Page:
The Star – October 24, 2005.
Debt of gratitude
As blogging gains popularity in the country, a new trend is fast emerging – blogging for charity. MICHAEL CHEANG talks to disabled blogger Peter Tan about one such effort on his blog.
TWO years ago, they helped ease his dying mother’s final days, and today, wheelchair-bound blogger Peter Tan is expressing his gratitude to the Penang Hospice-At-Home-Programme by sacrificing something he holds dear – his trademark long hair which he has kept for almost three years.
Tan, who is paralysed from the chest down following a diving accident 21 years ago, has pledged to shave his head to raise RM5,000 for the Hospice programme. Hospice helped care for his mother Theresa Lim in 2003 when she was stricken with chronic lymphocytic leukaemia.
Being wheelchair-bound, Tan had trouble caring for her, and Hospice sent a palliative care nurse three days a week during her final month to check on her and provide her with all the medical and nursing care she needed. Those visits made a difference in easing her pain, and also made Tan’s job of caring for his mother a lot easier.
Besides caring for his mother, Hospice’s staff also helped Tan. “I developed a pressure sore on my buttocks from long hours of sitting up tending to mum, and they dressed the sore too,” Tan recalled.
“I am forever grateful to Penang Hospice for coming into our lives at a time when we needed help most. When my mother was still alive, she used to tie my hair into ponytails for me. So it means a lot to me. However, giving away three years of hair will not be sufficient to give back to Hospice what it has given us.
Peter Tan: ‘I am forever grateful to Penang Hospice for coming into our lives at a time when we needed help most.’
“After my mum passed away, I vowed that I would do something for Hospice so that it could help other people who are in the same situation. However, disadvantaged as I am, I could not think of anything else except to shave my head to raise funds for them.”
Tan’s aptly titled Hair for Hospice campaign was announced on his blog, The Digital Awakening (www.petertan.com), earlier this month.
At the time of writing, Hair for Hospice has collected more than 50% of the RM5,000 target, and when the target is reached Tan will not be the only blogger who will be sporting the Kojak look. Four others – including one female blogger – have also pledged to go bald for the cause.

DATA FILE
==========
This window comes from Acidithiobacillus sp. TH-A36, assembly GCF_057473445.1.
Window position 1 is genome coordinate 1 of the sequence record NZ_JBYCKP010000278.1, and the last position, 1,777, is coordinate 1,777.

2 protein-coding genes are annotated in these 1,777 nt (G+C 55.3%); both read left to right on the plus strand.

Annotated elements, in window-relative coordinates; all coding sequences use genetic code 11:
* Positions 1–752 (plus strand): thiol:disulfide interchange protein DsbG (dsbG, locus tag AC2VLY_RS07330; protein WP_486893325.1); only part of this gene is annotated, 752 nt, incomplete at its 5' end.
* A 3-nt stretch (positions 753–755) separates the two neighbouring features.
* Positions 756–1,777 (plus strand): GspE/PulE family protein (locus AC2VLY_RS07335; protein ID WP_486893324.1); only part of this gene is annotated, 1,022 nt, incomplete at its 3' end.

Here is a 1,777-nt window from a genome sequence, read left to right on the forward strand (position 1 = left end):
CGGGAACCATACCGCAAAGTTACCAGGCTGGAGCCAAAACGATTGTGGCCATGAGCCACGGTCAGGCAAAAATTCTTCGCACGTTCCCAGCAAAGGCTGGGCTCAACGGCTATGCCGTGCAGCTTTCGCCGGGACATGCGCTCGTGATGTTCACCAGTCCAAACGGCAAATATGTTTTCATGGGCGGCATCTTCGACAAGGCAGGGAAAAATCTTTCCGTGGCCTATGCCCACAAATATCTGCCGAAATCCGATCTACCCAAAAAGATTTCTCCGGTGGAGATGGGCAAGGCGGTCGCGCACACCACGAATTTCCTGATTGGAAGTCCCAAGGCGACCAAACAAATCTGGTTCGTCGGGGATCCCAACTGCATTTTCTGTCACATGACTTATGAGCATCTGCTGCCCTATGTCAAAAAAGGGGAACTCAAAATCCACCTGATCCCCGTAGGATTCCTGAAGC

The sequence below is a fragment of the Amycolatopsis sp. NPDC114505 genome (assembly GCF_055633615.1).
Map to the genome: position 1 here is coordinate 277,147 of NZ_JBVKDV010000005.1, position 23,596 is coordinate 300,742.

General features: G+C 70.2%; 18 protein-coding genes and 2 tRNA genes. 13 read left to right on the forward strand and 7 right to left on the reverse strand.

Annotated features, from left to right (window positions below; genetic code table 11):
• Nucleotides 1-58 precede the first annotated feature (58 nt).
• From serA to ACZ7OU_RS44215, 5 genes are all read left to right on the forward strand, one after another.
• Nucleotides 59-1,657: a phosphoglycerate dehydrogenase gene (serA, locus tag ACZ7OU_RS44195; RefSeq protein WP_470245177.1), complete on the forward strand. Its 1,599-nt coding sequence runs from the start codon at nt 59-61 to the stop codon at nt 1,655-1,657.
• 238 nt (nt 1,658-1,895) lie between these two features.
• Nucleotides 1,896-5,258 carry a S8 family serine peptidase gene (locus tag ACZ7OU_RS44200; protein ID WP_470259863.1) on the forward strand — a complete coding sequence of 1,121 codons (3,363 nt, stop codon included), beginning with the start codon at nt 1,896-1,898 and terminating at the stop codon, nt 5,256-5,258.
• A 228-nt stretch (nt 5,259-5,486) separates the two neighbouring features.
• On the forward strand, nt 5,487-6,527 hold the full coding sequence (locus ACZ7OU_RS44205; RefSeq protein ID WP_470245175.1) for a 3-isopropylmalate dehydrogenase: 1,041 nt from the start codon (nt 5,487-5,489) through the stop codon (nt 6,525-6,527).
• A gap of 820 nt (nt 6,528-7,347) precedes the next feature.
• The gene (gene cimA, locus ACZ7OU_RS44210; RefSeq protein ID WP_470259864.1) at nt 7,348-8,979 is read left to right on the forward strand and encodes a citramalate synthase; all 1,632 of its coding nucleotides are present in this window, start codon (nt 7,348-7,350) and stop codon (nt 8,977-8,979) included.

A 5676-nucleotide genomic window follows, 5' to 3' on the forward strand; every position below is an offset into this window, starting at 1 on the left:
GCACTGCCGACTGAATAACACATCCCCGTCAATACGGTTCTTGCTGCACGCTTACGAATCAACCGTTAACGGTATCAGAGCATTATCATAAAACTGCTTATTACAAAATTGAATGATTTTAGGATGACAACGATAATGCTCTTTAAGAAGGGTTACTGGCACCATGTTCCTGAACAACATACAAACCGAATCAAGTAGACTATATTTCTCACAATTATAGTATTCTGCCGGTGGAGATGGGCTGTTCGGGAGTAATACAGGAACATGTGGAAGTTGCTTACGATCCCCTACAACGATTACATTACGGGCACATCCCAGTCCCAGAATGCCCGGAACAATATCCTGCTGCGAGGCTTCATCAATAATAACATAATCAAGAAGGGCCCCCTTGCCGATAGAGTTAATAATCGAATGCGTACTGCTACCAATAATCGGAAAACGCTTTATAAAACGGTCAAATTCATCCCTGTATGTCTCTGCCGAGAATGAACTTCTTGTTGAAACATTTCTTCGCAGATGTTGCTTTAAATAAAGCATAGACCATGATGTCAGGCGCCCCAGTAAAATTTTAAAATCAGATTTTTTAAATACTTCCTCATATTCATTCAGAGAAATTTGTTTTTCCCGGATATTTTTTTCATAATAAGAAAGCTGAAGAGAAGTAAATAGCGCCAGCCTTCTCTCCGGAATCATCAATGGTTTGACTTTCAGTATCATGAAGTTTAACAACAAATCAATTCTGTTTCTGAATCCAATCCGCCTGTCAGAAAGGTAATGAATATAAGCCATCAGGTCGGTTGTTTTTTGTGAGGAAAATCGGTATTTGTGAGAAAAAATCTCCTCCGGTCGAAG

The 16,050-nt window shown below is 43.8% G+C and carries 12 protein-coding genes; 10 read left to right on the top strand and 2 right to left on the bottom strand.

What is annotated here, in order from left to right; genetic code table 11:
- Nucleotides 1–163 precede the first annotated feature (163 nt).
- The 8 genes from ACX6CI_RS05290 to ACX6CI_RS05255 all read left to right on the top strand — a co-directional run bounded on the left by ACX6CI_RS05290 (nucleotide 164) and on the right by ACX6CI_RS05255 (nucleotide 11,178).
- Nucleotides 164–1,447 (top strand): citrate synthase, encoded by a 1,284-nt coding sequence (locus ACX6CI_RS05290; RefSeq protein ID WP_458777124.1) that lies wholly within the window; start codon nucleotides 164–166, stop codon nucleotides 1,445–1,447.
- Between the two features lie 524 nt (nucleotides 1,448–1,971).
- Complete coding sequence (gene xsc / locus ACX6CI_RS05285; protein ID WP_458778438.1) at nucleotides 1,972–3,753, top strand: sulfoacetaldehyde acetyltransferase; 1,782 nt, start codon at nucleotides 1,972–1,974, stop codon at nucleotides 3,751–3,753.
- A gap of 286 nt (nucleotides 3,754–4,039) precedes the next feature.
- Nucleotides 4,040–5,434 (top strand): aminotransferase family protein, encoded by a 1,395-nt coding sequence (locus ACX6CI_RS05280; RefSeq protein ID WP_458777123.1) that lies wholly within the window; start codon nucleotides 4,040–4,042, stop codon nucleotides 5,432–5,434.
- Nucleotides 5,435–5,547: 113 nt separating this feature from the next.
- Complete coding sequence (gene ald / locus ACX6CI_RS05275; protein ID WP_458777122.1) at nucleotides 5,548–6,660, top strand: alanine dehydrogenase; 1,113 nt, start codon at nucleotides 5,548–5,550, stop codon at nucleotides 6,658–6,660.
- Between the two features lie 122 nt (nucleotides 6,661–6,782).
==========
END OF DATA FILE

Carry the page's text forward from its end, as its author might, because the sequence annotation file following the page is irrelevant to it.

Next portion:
Tan’s effort is just one instance of an emerging trend in the rapidly growing blogging community in Malaysia – blogging for charity.
Through their vast network of blogs (also known as web-logs, or online journals), bloggers in Malaysia have been involved in several charitable activities, one of the most prominent being the worldwide Blogathon event on Aug 6.
On that day, bloggers all over the world stayed up for 24 hours to blog every 30 minutes non-stop to raise money for various charities. In Malaysia, the participants for the Blogathon were widespread and diverse in the charities they were blogging for.
Tan himself was involved with a collaborative blog called Bloggers are Morons, along with five other prominent bloggers, which eventually raised RM5,085.72 for Hospice. Another group of bloggers, which included young author John Ling and freelance writer Yvonne Foong, blogged to raise money for the Eden Handicap Service Centre.
Incidentally, Foong herself is the subject of another blogger charity campaign. Foong, who is a patient of Neurofibromatosis (an illness of the nervous system with no known cure), is raising money for her own medical fund by selling T-shirts through her blog (www.yvonnefoong.com), together with the help of several other bloggers.
To learn more about Tan’s campaign and for more information on how to donate to Hair for Hospice, go to his blog post at www.petertan.com/blog/index.php/2005/10/06/hair-for-hospice.